Basically the masthead float stops the mast sinking, and releasing the shrouds furthest from the water enables the hull to pivot around the base of the mast, enough that the hulls flip right-side up and drag the mast up out of the water...

Like this 26ft Firebird:


.....and yes, I know it's a cat, not a tri, but same principle applies, I would imagine.
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Old 19-11-2013, 11:58   #28
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Re: Righting a Capsized Tri

The recommended procedure for Dragonfly boats is the same as what was done with Cheekee Monkee.
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Old 19-11-2013, 12:20   #29
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Re: Righting a Capsized Tri

I have been investigating tri's, but how easy are they really to flip? Senor, have you ever got close in your Dragonfly? Are cruising tri's different than racing tri's in this regard.?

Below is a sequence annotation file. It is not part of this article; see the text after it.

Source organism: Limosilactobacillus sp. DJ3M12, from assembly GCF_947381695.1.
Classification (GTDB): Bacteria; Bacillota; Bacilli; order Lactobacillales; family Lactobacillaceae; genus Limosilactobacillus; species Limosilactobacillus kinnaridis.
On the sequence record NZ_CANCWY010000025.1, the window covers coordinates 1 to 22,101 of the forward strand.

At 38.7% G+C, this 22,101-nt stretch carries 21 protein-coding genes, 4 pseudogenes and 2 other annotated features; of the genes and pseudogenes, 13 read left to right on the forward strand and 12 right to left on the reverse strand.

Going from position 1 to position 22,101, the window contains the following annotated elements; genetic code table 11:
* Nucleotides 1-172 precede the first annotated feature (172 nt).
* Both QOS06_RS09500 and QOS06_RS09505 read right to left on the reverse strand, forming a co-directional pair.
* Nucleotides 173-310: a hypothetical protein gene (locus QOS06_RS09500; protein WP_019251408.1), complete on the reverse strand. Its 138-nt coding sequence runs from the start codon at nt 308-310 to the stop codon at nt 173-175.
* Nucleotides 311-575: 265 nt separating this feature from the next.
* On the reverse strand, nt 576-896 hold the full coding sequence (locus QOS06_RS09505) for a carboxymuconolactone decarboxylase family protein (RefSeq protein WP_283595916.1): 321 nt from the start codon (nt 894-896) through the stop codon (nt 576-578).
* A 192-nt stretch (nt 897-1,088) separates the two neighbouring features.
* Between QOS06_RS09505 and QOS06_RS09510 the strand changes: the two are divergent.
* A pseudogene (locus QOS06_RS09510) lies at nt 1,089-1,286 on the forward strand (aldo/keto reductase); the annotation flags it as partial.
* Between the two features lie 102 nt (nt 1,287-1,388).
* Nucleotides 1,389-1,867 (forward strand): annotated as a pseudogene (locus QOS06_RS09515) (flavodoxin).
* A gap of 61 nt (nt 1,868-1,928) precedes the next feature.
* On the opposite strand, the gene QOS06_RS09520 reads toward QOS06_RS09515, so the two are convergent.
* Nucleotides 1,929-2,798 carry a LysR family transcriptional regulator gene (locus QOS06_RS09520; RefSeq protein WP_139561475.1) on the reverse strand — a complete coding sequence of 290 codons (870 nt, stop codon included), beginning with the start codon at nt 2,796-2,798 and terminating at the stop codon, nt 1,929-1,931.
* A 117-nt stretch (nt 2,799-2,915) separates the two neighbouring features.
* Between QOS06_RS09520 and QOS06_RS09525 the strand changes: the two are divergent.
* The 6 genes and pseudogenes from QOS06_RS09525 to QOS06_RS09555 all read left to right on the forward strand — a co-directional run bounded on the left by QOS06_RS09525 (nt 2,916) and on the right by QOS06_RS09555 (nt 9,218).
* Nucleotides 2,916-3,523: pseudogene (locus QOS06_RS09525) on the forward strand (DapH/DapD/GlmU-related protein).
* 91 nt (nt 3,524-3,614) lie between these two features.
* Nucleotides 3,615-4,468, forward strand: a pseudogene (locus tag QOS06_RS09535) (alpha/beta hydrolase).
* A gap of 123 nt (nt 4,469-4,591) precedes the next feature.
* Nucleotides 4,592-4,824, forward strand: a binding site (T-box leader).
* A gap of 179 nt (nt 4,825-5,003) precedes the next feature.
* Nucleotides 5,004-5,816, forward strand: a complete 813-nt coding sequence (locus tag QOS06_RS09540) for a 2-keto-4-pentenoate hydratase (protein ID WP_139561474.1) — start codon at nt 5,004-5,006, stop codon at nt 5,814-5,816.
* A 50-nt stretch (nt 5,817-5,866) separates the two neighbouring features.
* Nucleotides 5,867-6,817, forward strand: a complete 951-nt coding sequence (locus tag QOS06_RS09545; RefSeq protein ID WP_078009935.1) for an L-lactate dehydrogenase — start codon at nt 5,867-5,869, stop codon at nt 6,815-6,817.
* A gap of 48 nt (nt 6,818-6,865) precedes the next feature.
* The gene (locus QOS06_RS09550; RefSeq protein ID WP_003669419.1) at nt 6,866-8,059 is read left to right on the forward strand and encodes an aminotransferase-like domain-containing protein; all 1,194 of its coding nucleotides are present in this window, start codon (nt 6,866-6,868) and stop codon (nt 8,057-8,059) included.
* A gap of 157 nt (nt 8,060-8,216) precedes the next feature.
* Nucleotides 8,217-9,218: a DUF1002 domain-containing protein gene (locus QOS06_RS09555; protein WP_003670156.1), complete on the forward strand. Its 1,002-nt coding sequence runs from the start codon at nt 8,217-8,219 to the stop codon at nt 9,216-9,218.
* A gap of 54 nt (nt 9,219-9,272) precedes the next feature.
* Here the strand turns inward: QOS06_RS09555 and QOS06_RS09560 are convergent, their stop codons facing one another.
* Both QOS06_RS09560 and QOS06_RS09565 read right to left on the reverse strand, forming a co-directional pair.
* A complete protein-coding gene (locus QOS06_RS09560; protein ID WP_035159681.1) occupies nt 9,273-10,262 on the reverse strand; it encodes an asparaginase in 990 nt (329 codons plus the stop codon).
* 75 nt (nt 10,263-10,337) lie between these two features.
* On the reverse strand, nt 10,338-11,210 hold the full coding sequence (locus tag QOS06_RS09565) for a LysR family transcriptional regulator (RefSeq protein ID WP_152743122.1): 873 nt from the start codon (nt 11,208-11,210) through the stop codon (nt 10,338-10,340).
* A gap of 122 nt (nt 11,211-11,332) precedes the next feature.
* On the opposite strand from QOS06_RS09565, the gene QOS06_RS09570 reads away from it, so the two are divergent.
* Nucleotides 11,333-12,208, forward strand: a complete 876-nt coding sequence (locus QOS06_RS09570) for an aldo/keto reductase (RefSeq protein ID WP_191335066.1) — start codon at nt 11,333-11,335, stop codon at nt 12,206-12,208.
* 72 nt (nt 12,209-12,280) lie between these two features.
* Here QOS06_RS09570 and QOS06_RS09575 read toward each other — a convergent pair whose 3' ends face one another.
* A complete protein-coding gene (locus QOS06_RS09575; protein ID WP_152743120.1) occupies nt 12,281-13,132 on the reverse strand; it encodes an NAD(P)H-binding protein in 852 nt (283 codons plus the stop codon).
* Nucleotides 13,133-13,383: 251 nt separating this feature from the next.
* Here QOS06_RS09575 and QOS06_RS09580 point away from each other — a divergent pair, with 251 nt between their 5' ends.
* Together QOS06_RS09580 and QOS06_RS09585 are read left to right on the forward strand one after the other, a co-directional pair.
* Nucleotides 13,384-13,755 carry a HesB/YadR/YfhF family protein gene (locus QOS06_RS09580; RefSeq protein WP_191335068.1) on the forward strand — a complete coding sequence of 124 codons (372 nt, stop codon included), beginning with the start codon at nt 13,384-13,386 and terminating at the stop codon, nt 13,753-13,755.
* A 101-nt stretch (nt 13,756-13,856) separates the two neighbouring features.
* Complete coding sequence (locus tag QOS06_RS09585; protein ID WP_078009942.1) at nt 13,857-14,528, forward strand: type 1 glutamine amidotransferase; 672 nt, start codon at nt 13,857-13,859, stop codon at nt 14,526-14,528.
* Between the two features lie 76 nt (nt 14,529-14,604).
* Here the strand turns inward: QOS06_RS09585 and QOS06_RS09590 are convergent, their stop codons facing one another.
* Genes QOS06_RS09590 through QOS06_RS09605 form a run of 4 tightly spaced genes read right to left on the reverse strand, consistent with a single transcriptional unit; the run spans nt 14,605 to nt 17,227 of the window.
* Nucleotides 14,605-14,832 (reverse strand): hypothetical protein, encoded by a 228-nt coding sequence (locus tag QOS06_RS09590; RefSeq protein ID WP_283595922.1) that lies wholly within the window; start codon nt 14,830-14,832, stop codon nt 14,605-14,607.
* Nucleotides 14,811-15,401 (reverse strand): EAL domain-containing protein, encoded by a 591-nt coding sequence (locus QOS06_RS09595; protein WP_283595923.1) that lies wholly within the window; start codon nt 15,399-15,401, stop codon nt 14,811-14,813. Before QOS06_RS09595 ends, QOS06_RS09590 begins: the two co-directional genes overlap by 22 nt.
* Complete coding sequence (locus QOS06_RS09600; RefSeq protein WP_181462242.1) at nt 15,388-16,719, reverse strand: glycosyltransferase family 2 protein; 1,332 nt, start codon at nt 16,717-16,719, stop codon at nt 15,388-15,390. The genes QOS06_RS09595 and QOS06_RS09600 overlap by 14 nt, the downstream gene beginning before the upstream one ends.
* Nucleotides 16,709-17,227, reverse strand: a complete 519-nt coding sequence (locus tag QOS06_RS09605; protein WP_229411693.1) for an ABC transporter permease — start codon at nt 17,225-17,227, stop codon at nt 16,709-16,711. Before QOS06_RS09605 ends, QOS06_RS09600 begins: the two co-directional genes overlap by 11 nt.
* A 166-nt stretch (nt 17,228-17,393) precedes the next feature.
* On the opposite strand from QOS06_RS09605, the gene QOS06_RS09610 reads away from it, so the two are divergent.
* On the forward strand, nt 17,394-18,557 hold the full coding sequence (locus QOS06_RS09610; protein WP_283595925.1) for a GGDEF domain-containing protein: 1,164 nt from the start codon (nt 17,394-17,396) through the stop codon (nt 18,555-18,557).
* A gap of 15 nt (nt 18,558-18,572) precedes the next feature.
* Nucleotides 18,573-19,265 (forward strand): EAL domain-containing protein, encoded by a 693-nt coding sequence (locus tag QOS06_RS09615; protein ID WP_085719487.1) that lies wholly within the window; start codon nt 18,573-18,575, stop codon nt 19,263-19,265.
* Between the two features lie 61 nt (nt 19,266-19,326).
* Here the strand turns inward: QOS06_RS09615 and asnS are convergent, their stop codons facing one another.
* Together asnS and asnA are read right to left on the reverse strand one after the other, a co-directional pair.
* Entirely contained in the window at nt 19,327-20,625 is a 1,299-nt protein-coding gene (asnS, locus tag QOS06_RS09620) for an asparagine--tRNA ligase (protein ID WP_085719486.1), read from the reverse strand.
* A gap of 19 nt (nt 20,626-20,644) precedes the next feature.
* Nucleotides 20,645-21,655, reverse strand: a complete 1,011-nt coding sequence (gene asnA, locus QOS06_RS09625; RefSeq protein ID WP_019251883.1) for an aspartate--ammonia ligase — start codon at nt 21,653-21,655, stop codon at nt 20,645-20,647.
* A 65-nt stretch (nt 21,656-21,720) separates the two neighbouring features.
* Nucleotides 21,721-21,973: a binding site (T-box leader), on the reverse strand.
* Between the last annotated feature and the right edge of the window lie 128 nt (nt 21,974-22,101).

I want the space, I want the speed, but I do not want to be in the water during a storm
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Old 19-11-2013, 13:07   #30
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Re: Righting a Capsized Tri

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I have been investigating tri's, but how easy are they really to flip? Senor, have you ever got close in your Dragonfly? Are cruising tri's different than racing tri's in this regard.?
I want the space, I want the speed, but I do not want to be in the water during a storm
Good evening,
A tri such as the Farrier range are essentially fast cruising boats and you will have to really tri hard to flip it in cruising mode. Even when pushing hard in the open ocean the boat is far from being on the edge.
We took my former boat, a F9 which is a trailer sailer trans Atlantic on a race and not once did I feel that we are on the edge. You must just be sensible and accept that there is a limit to how hard you can push it.
Check out Ian Farrier's website. He explains it all.
Lovely boats.
Regards,
Banjo.